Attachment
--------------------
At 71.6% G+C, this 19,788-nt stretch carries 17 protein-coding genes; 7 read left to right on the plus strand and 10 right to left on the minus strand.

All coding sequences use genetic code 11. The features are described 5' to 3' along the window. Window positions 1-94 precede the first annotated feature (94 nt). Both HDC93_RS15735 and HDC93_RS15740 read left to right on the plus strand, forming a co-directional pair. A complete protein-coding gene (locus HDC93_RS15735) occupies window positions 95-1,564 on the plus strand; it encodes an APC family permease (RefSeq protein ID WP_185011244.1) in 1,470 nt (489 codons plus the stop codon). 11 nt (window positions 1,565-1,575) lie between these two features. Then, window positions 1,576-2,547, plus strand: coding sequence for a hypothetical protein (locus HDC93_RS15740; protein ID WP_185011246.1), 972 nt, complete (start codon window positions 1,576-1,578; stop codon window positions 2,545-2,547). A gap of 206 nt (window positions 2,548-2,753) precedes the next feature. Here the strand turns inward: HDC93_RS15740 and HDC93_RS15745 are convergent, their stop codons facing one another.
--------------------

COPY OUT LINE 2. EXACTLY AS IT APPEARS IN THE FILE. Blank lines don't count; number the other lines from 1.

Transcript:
All coding sequences use genetic code 11. The features are described 5' to 3' along the window. Window positions 1-94 precede the first annotated feature (94 nt). Both HDC93_RS15735 and HDC93_RS15740 read left to right on the plus strand, forming a co-directional pair. A complete protein-coding gene (locus HDC93_RS15735) occupies window positions 95-1,564 on the plus strand; it encodes an APC family permease (RefSeq protein ID WP_185011244.1) in 1,470 nt (489 codons plus the stop codon). 11 nt (window positions 1,565-1,575) lie between these two features. Then, window positions 1,576-2,547, plus strand: coding sequence for a hypothetical protein (locus HDC93_RS15740; protein ID WP_185011246.1), 972 nt, complete (start codon window positions 1,576-1,578; stop codon window positions 2,545-2,547). A gap of 206 nt (window positions 2,548-2,753) precedes the next feature. Here the strand turns inward: HDC93_RS15740 and HDC93_RS15745 are convergent, their stop codons facing one another.